7/26/18, Maine First Media Staff Report,
June 12, 2018, rounds of BBs are fired at a group of park goers at Kennedy Park in Lewiston. A couple of residents chase down the car that opened fire. They were then swarmed by reportedly as many as a few dozen Somali teens and preteen — many brandishing weapons. Days later, one of the victims would succumb to his wounds from a brick to the head.
May 17th, 2018, a gang of young Somalis attack and injure two parkgoers in Lewiston. The victims were hit with sticks and bats. Reportedly the victims were assaulted for asking for their cigarette lighter back.
About a week prior to that, a little girl was beaten up by a Somali girl at Kennedy Park.
These are just some of the stories of the recent violence emanating from downtown Lewiston — at or around Kennedy Park — and committed by Somali attackers.
Not a single one of the perpetrators have been brought to justice as of yet.
Maine State Police and Lewiston Police are working together on the investigation to arrest the people responsible for the death of Donald Giusti, 38, of Lewiston. Giusti was a father of two.
While many Lewiston residents grow impatient at the lack of justice — officers are working hard to make the park safer and bring charges against the murders.
Public Information officer for Maine State Police, Stephen McCausland, tells Maine First Media the joint death investigation is ongoing. However, more than six weeks after the gang assault, McCausland says there are no new developments.
Police ask for patience with the investigation. They want to make sure the right people are charged. The task is made more difficult because of the sheer number of people involved and the ages of those involved.
And then there is the added challenge of witnesses not cooperating with the investigation.
In the May 17th Kennedy Park attack, the victims declined to press charges or even provide a statement. Unfortunately, not pressing charges or making statements after an attack is becoming something of a trend in Lewiston as of late.
But as you can see in the video below, Lewiston residents are tired of the fear and violence. They want more done to make Lewiston safe again.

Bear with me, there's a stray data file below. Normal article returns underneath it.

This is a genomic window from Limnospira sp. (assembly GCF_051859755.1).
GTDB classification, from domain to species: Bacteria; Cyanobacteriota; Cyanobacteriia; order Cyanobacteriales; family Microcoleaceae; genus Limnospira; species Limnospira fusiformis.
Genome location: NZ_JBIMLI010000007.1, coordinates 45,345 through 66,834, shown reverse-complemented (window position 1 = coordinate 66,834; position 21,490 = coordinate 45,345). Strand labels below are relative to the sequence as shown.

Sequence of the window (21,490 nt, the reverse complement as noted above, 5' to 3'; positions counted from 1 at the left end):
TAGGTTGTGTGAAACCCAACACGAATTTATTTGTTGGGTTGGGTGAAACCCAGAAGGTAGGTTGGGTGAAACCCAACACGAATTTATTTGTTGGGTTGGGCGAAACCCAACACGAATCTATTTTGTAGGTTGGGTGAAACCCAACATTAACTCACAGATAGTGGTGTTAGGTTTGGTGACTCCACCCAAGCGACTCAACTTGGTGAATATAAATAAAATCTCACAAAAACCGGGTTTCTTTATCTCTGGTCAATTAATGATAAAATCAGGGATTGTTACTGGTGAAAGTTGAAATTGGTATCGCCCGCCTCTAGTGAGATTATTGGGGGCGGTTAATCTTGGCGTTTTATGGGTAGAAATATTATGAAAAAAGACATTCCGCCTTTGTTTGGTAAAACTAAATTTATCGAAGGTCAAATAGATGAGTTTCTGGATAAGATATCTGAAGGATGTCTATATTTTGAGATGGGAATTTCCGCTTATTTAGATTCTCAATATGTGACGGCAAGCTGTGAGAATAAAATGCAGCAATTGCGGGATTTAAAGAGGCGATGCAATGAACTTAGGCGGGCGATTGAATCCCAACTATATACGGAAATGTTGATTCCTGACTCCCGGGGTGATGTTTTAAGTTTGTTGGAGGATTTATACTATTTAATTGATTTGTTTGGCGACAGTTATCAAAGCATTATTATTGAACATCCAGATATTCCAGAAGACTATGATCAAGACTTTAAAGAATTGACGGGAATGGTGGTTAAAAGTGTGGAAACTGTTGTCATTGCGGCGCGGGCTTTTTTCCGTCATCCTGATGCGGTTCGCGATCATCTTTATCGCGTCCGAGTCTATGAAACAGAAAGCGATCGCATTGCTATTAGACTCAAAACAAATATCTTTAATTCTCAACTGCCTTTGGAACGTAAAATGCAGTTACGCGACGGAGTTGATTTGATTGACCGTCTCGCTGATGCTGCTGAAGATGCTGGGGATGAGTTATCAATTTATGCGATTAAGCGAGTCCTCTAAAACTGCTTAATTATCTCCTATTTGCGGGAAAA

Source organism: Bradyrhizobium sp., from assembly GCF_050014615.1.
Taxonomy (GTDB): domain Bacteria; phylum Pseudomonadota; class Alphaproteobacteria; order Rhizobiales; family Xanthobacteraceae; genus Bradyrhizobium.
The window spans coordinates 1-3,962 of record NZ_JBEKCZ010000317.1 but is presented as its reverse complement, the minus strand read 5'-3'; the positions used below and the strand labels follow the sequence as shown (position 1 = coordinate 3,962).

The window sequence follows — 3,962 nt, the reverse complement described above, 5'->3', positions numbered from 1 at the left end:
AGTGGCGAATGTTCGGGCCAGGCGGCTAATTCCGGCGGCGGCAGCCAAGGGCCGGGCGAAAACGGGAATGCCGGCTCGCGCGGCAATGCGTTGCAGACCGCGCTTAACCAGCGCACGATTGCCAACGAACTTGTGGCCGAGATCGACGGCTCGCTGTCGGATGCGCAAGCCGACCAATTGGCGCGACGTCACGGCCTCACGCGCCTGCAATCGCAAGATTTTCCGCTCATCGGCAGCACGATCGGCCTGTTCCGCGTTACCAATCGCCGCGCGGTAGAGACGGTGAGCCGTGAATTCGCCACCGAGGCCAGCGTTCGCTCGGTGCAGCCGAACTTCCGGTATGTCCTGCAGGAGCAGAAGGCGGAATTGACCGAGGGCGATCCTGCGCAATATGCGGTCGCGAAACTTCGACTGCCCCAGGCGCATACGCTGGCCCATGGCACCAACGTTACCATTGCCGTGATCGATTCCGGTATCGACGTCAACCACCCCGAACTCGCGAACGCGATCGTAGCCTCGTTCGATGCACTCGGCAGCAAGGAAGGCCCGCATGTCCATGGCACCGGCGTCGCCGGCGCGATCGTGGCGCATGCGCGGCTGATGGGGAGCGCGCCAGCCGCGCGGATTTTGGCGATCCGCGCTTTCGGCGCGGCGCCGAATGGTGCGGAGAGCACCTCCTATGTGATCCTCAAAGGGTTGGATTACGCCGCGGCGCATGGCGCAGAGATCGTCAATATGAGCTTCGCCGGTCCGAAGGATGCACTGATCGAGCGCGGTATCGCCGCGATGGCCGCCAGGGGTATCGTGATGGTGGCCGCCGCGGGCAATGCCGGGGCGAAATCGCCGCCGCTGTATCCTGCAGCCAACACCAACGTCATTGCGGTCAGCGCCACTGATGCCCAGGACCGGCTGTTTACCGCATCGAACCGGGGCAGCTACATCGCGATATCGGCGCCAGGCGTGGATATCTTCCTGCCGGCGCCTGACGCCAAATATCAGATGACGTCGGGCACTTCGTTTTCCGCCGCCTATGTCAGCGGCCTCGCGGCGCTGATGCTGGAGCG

While their frustration is understandable, it is inaccurate to say the cops are doing nothing.
Lieutenant David St. Pierre, of the Lewiston Police Department, tells Maine First Media, the department is taking a number of steps to curb the violence.
According to Lt. St. Pierre, the Lewiston City Council did secure funding for additional security cameras to be installed at Kennedy Park. Meanwhile, Maine State Police and the MSP Proactive Criminal Enforcement Team has been joining LPD on patrol at the park. And of course, there is the new park-wide 10 pm curfew.
“People generally are following the curfew at the park,” Lt. St. Pierre said.
Lt. St. Pierre says the department is also working with several stakeholders in the Somali community to train volunteers in hopes of reducing tensions at Kennedy Park. The program is called the Peace in the Park Project. Bates College is providing training space for project volunteers.
It is easy to understand the fear and concern of the people of Lewiston. Tensions between Lewiston residents and the Somali community continue to simmer. However, this is far more fundamental than a police problem.
The problem is really two-fold. Parenting and cultural.
Too many parents are letting their children run wild in packs with no supervision. Residents say the Somali kids have figured out tricks to avoid being caught. For example, they’ll go out wearing multiple shirts, after they commit a crime, they’ll remove one of the shirts to reveal a different colored top, throwing off any witness description.
But no amount of policing or parenting will fix a cultural problem. Lewiston has been flooded with foreigners who speak different languages and come from different cultures. The fact is, many refugees now find — the once universally accepted — notion of assimilation offensive. So, they continue to practice the culture of the country they fled. The influx of illegal and legal immigrants, asylum seekers and refugees places an undue burden on municipalities who simply don’t have the infrastructure to support the massive population explosion of so-called, “new Mainers.”
You can read Maine First Media’s five-point plan to fix the refugee resettlement racket by clicking here.
Maine First Media will continue to cover this story as more information becomes available.